Volunteering Wins Gold: Volume 5

There were many different types of volunteers over the London 2012 Games, each of which had a very important role to fulfil. This week we are featuring the blogs of two T3 drivers at the Games. First up is Trevor Salomon, who talks about his ‘awesome’ volunteering experience at the Olympics and the Paralympics…

It’s funny, but during my entire time as an Olympics and Paralympics volunteer driver, I never met anyone who’d actually put forward their name for such a role.

I registered on the LOCOG website back in 2010, requesting to take on any challenge related to my professional discipline as a marketer, meaning event organisation, public relations, media management and the like. Then when I finally got called in for my interview in November 2011, I was asked if I’d be prepared to be a VIP driver and I’m certain upon hearing that three letter acronym plus the promise of driving a brand new BMW, I soon forgot about marketing.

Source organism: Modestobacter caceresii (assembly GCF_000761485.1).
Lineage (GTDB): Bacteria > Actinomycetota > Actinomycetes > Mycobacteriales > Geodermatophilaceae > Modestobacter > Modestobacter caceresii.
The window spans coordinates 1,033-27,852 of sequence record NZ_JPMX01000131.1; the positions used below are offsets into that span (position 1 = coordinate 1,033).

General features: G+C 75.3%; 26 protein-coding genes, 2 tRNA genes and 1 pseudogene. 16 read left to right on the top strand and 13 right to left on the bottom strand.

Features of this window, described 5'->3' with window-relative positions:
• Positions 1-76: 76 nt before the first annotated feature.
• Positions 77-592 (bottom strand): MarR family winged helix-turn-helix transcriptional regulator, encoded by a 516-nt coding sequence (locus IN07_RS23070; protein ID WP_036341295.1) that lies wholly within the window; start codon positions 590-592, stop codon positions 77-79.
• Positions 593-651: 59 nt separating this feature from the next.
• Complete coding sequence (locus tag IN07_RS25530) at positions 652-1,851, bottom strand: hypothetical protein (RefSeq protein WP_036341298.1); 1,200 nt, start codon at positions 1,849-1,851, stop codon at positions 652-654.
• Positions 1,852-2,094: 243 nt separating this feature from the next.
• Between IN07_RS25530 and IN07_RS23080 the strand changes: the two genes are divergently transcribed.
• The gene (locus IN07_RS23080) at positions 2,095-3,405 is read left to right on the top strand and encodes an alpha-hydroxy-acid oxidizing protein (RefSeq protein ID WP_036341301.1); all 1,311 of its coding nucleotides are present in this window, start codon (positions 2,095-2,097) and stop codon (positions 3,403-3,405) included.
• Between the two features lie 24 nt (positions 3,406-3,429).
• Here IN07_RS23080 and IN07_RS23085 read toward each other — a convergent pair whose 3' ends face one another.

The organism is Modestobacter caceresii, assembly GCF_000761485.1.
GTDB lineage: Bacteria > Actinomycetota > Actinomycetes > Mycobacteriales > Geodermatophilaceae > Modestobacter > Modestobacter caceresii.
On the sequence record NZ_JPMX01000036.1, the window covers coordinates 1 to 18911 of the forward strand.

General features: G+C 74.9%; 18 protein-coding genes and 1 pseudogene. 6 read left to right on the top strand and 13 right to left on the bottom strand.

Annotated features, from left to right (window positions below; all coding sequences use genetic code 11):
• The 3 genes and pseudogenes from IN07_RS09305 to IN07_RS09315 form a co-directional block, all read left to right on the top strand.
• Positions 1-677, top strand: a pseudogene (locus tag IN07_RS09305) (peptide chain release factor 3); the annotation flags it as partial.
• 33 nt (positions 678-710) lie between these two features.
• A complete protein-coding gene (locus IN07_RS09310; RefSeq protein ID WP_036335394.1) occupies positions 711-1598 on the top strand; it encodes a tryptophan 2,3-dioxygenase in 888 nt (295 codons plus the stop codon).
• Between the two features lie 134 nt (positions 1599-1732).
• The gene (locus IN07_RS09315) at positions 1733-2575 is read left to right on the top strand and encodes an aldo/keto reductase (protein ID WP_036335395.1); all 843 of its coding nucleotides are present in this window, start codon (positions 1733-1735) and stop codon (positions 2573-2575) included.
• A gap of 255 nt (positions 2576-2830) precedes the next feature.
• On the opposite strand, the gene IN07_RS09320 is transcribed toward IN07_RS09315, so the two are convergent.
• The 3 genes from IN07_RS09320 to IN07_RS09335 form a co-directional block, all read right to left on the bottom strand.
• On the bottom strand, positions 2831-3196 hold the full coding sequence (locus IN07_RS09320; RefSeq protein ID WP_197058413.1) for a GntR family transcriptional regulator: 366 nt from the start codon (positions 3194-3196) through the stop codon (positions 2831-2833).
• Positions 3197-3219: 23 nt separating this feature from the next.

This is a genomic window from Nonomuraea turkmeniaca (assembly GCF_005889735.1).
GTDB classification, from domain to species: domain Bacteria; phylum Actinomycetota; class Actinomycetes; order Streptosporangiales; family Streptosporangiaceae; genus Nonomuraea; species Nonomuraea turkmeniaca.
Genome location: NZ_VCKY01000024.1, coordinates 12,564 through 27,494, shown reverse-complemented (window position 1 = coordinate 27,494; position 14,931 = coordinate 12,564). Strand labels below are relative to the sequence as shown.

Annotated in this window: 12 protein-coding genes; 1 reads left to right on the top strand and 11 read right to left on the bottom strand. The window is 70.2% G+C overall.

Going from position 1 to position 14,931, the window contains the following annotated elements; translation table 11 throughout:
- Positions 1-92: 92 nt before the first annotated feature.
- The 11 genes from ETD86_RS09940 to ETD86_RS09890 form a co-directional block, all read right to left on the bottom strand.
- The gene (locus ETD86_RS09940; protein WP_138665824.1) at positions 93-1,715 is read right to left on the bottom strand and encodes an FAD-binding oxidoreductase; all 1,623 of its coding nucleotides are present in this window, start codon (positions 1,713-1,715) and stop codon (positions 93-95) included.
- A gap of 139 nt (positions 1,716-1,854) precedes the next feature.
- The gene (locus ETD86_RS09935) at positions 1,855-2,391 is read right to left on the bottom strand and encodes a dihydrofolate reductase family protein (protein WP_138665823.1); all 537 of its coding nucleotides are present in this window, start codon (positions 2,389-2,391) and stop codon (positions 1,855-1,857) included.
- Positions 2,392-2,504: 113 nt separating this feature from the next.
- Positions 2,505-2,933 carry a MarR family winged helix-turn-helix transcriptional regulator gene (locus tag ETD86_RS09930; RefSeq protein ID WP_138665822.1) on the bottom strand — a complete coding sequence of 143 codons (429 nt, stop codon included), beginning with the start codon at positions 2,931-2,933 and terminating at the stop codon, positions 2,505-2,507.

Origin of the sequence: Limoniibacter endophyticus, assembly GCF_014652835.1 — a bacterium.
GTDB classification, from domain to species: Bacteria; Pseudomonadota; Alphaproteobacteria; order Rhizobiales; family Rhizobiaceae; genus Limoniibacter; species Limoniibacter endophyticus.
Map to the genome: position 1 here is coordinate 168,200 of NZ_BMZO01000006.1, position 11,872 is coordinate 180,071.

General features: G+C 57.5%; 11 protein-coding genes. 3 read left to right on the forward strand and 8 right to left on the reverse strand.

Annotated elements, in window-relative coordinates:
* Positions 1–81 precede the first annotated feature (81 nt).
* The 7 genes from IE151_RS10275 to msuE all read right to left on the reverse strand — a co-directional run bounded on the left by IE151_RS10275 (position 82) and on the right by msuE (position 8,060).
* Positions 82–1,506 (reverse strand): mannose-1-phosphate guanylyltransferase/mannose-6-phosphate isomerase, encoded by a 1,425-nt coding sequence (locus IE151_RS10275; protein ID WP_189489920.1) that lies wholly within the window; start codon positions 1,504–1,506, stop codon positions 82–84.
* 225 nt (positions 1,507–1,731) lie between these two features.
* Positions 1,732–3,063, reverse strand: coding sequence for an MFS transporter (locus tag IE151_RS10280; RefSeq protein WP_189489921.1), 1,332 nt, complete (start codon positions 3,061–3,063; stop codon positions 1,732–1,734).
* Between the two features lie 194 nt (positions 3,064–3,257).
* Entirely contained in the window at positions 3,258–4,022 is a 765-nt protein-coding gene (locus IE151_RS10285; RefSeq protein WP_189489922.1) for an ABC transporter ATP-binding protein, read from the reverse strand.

Of course no-one from LOCOG told any of us about the 10 hour shifts or the fact that some would end at 3.30am whilst others would start at 6.30am. No-one told us we’d have to get to grips with the intricacies of London’s road and Games lanes system via a sat nav which in the early days often wouldn’t work and many a time sent us in the wrong direction. I remember clearly being at Wembley Arena one day and requested to go from there to Earls Court with a sat nav which calculated that the optimum route would be via Ilford of all places. On another occasion and with two guests in the car, the sat nav took me to a basement carpark in East London when I needed to be at the Olympic Village.